Virginia semihundida


Watercolor on 300g 100% cotton Hahnemühle paper
Unique work framed in natural pine wood
35 x 25 cm
40 x 30 cm framed

Out of stock


The elevation of Virginia Woolf is a paradox because it happened as a result of her descent into the depths of the waters of the Ouse River. As for Rhoda in “The Waves” the definitive embrace of the river’s waters was a natural return to the immortal sea from which, in the rhythms of her imagination, she never distanced herself. She didn’t want any more birds speaking Greek, hearing her dead parents or Edward VII talking dirty, nor her own conscience chattering faster than she, the hallucinated auditor, could put with.

No more words. The waters were the fundamental expression of nature, the same as her thoughts that flowed from her on her account and no longer served as a hold, pushing her out to sea with each wave. Fortunately for all of us, before giving up, she caught some of them and conjugated them, like a miracle, in that exquisite warp that her texts are.


ROBERTO MAJÁN (Soria, España, 1967)

Roberto Maján is a self-taught artist. He moved to Madrid when he was eighteen and soon began working as an illustrator for various specialised periodicals and publishers, including ExpansiónActualidad EconómicaVogueEl SolEl PaísHealth and Beauty, Anaya, Santillana and Edelvives.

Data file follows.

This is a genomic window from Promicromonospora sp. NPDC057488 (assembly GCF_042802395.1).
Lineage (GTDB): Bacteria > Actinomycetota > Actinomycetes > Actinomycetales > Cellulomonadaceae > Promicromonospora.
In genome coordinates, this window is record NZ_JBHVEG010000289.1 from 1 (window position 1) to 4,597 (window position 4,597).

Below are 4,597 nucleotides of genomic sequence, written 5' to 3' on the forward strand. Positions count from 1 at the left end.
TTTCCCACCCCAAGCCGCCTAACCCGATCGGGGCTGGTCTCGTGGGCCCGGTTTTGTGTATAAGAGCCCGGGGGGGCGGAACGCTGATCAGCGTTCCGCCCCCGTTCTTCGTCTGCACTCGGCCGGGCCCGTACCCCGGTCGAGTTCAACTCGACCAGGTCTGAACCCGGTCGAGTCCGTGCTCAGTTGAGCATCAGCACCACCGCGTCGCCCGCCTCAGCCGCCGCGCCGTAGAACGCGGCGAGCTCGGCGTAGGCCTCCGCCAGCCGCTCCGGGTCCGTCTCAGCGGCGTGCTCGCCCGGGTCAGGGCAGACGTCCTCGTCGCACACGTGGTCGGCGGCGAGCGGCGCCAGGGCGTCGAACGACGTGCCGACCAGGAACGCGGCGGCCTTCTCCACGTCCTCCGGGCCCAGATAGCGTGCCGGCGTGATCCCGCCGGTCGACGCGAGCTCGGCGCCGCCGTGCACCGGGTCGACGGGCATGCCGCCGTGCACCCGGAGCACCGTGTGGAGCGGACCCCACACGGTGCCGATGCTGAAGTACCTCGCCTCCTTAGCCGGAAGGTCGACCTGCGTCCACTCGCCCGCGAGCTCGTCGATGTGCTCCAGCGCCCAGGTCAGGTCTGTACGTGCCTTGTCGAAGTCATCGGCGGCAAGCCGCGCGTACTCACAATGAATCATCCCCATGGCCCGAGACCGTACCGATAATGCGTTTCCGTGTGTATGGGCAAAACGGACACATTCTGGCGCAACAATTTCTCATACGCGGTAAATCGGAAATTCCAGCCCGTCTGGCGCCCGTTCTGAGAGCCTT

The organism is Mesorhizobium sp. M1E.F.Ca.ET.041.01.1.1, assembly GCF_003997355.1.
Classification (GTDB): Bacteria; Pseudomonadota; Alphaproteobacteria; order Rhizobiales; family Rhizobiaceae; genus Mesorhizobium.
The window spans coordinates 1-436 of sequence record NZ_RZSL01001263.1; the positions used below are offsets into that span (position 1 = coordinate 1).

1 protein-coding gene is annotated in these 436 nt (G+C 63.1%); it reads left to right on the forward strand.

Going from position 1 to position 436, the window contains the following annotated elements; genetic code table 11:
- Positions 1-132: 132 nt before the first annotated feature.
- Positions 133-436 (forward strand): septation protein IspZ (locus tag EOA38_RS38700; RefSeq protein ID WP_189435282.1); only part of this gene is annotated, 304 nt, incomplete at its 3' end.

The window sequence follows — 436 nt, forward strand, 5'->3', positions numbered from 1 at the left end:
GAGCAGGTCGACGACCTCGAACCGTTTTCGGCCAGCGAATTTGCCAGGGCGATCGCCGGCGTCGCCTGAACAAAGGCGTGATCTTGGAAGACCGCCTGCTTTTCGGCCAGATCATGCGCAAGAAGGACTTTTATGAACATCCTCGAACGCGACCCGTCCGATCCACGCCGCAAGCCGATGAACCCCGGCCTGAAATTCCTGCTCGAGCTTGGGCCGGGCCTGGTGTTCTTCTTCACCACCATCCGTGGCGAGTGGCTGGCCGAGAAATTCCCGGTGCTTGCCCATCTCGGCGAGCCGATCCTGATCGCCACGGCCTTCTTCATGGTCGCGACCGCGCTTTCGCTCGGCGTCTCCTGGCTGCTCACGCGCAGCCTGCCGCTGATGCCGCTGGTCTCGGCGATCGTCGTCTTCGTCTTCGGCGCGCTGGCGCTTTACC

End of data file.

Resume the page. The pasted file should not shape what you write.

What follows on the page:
In 2006 he founded Artichoque, a publishing house that released several books illustrated by his own pen, such as Kamasutra (Daniel Gil Editorial Design Award finalist in 2006) and Petronia y la reina bigotuda (shortlisted for the 2007 Visual Prize for Best Children’s Book). That year he received the Fundación Progreso y Cultura Prize for his illustrated book El Diablo y yo, which also won an honourable mention at the Lazarillo Awards.

In his personal artistic production, he parades his consummate skill with brushes and watercolours, depicting mostly human figures with a subtle and adept use of colour and creating textures and glazes to produce an oeuvre of stunning beauty and delicacy. His favourite themes expose and explore human passions, particularly love, sex and food.